Thursday, December 19, 2013

Little escap(ad)e: Rugs from Marocco in Pinakothek der Moderne

After I wrote about the wonderful book on ghelims that I discovered in the Basel museum during my visit in early November, I did go to see the current exhibit on Maroccan Rugs in the Pinakothek der Moderne.
 I had read about it in the paper when it was opened, had heard good things about it from friends, and was determined to go and see it even before I discovered the other book. 
Very impressive, very much worth seeing! Photographs were allowed without flash, so I can show you a few although I haven’t bought a catalogue yet. (I will, though.)

Some of the rugs were purely woven, yet most of them were hooked. Some on both sides.

With some you get the impression that the weaver started off with a pattern in mind and then did not  quite remember later on how s/he wanted to continue. Or maybe just changed mind halfway through. These I found particularly interesting, as the break in pattern appeared so slightly and created a particular kind of suspense.

 With this one it seems the warp ran out before the weaver had finished the intended pattern. But I love the way it leaves things 'open':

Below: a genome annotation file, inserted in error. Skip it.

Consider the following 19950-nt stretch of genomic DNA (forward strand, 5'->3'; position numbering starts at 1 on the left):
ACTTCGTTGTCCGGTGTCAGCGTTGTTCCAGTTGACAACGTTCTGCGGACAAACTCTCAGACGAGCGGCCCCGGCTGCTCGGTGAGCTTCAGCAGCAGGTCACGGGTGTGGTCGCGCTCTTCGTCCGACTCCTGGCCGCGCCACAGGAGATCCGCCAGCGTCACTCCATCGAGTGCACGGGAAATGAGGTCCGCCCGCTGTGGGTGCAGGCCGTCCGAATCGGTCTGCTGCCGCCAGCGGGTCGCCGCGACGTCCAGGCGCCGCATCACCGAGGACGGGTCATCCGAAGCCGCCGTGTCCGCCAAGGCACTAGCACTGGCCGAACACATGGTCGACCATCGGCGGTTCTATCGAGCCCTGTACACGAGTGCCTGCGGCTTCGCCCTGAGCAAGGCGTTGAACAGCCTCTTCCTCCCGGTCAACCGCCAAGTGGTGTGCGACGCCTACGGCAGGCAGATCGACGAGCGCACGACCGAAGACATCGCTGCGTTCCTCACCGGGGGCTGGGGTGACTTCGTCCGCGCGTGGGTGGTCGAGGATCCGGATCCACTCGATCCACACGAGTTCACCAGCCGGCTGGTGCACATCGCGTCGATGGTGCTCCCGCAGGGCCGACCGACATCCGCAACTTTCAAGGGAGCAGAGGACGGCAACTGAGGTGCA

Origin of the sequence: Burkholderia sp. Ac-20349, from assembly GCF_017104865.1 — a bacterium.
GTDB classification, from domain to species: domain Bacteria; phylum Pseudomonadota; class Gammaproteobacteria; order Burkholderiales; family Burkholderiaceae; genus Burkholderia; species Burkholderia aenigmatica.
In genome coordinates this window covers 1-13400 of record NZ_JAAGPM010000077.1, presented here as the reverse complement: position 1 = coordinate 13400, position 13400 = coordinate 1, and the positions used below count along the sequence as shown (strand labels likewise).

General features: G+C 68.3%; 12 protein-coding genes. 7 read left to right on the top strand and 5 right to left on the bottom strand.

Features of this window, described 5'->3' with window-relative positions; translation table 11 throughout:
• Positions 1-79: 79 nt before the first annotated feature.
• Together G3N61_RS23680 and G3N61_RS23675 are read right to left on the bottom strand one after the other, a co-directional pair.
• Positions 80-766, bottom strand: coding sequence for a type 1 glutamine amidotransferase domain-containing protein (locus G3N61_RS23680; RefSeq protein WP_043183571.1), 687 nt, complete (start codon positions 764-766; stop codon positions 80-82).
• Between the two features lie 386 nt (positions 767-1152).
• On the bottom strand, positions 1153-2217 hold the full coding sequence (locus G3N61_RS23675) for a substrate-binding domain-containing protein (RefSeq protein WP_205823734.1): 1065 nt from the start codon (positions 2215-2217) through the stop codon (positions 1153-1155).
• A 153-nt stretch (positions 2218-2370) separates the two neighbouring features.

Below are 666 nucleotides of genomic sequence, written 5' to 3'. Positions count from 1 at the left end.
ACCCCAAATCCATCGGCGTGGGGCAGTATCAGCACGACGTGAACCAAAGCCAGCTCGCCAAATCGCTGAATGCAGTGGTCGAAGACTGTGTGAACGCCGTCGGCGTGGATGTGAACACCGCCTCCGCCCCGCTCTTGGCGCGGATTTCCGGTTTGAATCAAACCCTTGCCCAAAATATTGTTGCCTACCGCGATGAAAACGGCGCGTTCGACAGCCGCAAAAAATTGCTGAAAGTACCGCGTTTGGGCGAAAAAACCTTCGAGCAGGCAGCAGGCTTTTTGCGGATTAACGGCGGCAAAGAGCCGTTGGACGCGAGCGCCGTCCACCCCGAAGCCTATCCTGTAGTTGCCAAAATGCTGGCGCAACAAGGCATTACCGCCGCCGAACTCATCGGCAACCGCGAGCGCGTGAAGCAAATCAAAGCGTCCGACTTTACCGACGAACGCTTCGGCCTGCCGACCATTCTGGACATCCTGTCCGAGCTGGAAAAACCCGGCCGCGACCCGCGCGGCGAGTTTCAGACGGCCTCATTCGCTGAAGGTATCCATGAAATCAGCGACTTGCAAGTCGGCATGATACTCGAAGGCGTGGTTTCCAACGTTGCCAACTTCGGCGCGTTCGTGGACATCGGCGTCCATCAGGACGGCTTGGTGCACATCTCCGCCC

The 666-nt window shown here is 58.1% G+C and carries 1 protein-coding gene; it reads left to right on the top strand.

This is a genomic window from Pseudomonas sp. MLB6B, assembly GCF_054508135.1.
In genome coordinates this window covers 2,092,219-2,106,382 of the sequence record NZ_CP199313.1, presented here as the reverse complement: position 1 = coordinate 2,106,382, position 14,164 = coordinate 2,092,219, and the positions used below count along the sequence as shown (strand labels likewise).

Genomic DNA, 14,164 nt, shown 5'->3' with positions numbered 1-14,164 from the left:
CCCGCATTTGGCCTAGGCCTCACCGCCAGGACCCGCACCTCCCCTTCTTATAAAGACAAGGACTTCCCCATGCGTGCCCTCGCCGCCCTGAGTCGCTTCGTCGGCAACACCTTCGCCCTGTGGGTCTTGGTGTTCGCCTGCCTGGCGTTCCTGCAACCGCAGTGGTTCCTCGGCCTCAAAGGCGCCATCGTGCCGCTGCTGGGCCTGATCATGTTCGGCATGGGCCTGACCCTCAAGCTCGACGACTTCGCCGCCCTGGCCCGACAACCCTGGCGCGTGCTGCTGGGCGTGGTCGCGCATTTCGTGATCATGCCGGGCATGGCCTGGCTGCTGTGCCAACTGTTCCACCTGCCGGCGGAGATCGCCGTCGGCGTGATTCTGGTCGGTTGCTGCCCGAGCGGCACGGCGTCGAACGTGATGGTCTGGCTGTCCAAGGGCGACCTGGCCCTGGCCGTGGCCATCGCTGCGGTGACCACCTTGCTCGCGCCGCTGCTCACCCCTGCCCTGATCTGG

Overall, I was very much reminded of the quilts of Gee’s Bend in the liberty and ease with which patterns are handled. And even if you bear in mind that these pieces were made to lie on the floor, not to be presented on walls, they have a strong presence that draw you in. 
Similarly to the exhibition of Amish Quilts that was shown in the exactly same room several years ago, however, it must be said that too much was forced into this rather small space. Too many pieces in too little room, so that it wasn’t always easy to catch a good view of the individual rugs. But the arranger had made the most of it, and walking around the panels that were spaced diagonally all over the room, at least quite a few interesting views occured suddenly and unexpectedly. Luckily there was a second part of the exhibition on the upper floor, and here nothing was left of 'too little space'.

On display until January 5th, 2014.

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